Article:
China Hasnt Said If Monk Will Face Death Penalty


2004.12.01
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Tenzin_Delek_Rinpoche_150.jpg
Undated photo of Tenzin Delek Rinpoche. Photo: RFA

WASHINGTON—Relatives of a jailed Tibetan monk whose two-year stay of execution expires Thursday say they still haven’t been told if Tenzin Delek Rinpoche will face the death penalty.

“We are really very worried about his fate. We don't know what will happen to him. The authorities are not telling us anything,” one relative told RFA’s Tibetan service.

Suspended death sentences are almost always commuted to long jail terms in China, but Tenzin Delek Rinpoche’s family fears he may be singled out for harsher treatment.

Tenzin Delek Rinpoche was sentenced to death with a two-year suspension on Dec. 2, 2002, in connection with a series of bombings blamed on supporters of Tibetan independence.

Another man, Lobsang Dhondup, was simultaneously sentenced to death in the same case and executed on Jan. 26, 2003. Both men denied the charges, and the case prompted an international outcry.

We are really very worried about his fate. We don't know what will happen to him. The authorities are not telling us anything.

Relatives said they have made inquiries to both the Kanze Prefecture Intermediate Court and the Prefecture Public Security Bureau but been rebuffed.

Repeated phone calls during business hours by RFA reporters to the same government offices initially went unanswered. Later, officials who declined to identify themselves said they were no longer handling the case and had no information to share.

Four relatives who protested Tenzin Delek Rinpoche’s innocence when he was sentenced two years ago have since been barred from traveling from their home villages, sources said.

U.S. voices concern

On Nov. 19, a spokeswoman for the U.S. State Department voiced serious concern about Tenzin Delek Rinpoche’s closed-door trial in 2002.

The United States has stressed “the need to provide clear and convincing evidence of guilt in all capital cases and noted widespread international concern over Tenzin Delek [Rinpoche’s] case,” spokeswoman Darla Jordan told Radio Free Asia (RFA).

"The United States has been following the case of Tenzin Delek Rinpoche very closely since learning of his arrest in connection to several bombings in Sichuan Province and China’s imposition of the death sentence in this case,” she said.

The death sentences handed down to Tenzin Delek Rinpoche and Lobsang Dhondup prompted an international outcry, and human rights organizations called for an open re-trial of the case.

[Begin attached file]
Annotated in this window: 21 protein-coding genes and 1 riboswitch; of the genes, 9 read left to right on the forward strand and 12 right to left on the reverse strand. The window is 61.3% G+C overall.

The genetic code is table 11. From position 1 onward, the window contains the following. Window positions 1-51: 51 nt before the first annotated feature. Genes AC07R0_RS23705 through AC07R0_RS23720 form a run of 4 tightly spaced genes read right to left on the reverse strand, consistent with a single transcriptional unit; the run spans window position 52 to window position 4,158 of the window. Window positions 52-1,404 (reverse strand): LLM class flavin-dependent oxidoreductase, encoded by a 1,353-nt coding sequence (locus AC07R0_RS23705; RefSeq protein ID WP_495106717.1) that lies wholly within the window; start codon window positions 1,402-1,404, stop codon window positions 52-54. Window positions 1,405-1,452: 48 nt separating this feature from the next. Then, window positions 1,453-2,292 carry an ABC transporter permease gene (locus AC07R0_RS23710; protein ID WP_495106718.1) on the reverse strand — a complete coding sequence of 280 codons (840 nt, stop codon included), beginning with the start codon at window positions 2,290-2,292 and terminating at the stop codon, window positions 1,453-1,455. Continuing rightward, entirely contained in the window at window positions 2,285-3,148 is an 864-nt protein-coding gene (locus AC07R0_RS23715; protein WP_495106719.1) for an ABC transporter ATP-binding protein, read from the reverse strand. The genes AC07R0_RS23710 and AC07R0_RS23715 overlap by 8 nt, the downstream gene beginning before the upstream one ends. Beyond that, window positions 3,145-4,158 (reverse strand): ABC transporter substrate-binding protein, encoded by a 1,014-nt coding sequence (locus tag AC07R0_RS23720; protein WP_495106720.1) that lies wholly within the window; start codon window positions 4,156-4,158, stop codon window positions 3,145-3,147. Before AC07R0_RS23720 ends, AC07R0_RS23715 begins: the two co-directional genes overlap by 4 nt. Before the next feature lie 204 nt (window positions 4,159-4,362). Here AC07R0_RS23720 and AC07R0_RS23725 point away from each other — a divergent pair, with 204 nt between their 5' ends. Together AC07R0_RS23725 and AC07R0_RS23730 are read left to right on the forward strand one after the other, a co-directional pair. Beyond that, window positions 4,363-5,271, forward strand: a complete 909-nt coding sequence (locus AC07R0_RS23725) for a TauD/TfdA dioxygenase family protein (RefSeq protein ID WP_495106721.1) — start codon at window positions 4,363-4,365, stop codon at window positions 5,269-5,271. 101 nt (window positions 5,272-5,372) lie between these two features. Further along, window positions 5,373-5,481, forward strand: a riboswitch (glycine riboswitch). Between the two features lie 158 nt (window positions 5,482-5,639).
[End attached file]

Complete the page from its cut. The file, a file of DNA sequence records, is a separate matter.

Washington “has repeatedly expressed serious concern to People’s Republic of China officials that Tenzin Delek was not accorded due process during his closed trial and that, despite repeated assurances to the contrary by Chinese officials, Tenzin Delek Rinpoche’s sentence was not reviewed by the Supreme People’s Court,” the U.S. spokeswoman said.

"We have recently raised our concerns about Tenzin Delek Rinpoche’s situation here in Washington with the Chinese Embassy, in Beijing with the Ministry of Foreign Affairs, and with authorities of Sichuan, where Tenzin Delek is imprisoned,” Jordan said.

"We have emphasized the need to provide clear and convincing evidence of guilt in all capital cases and noted widespread international concern over Tenzin Delek’s case,” she said. "No individual should be detained solely for expressing personal views or engaging in other peaceful legitimate activities.”

"We consider him a political prisoner,” said T. Kumar, Washington-based director of Asia Advocacy at Amnesty International said last month. “Amnesty International urges the Chinese authorities to stop all executions, and in particular the execution of political prisoners such as Tenzin Delek Rinpoche.”

Smuggled audiotape

In its 2003 report on human rights around the world, the U.S. State Department said the Chinese government’s human rights record in Tibetan areas of China “remained poor, although some positive developments continued.”

"The trials of both Lobsang Dhondup and Tenzin Delek Rinpoche were closed to the public on ‘state secrets’ grounds, and they were denied due process, including access to adequate representation,” the report.

"Lobsang Dhondup's execution the same day he lost his appeal to the Sichuan Provincial Higher People's Court, as well as the failure of the national-level Supreme People's Court to review the case as promised to foreign officials, raised serious concerns in the international community.”

In January 2003, Tenzin Delek Rinpoche made an audio tape that was smuggled out of prison to RFA’s Tibetan service, in which he reiterated his innocence.

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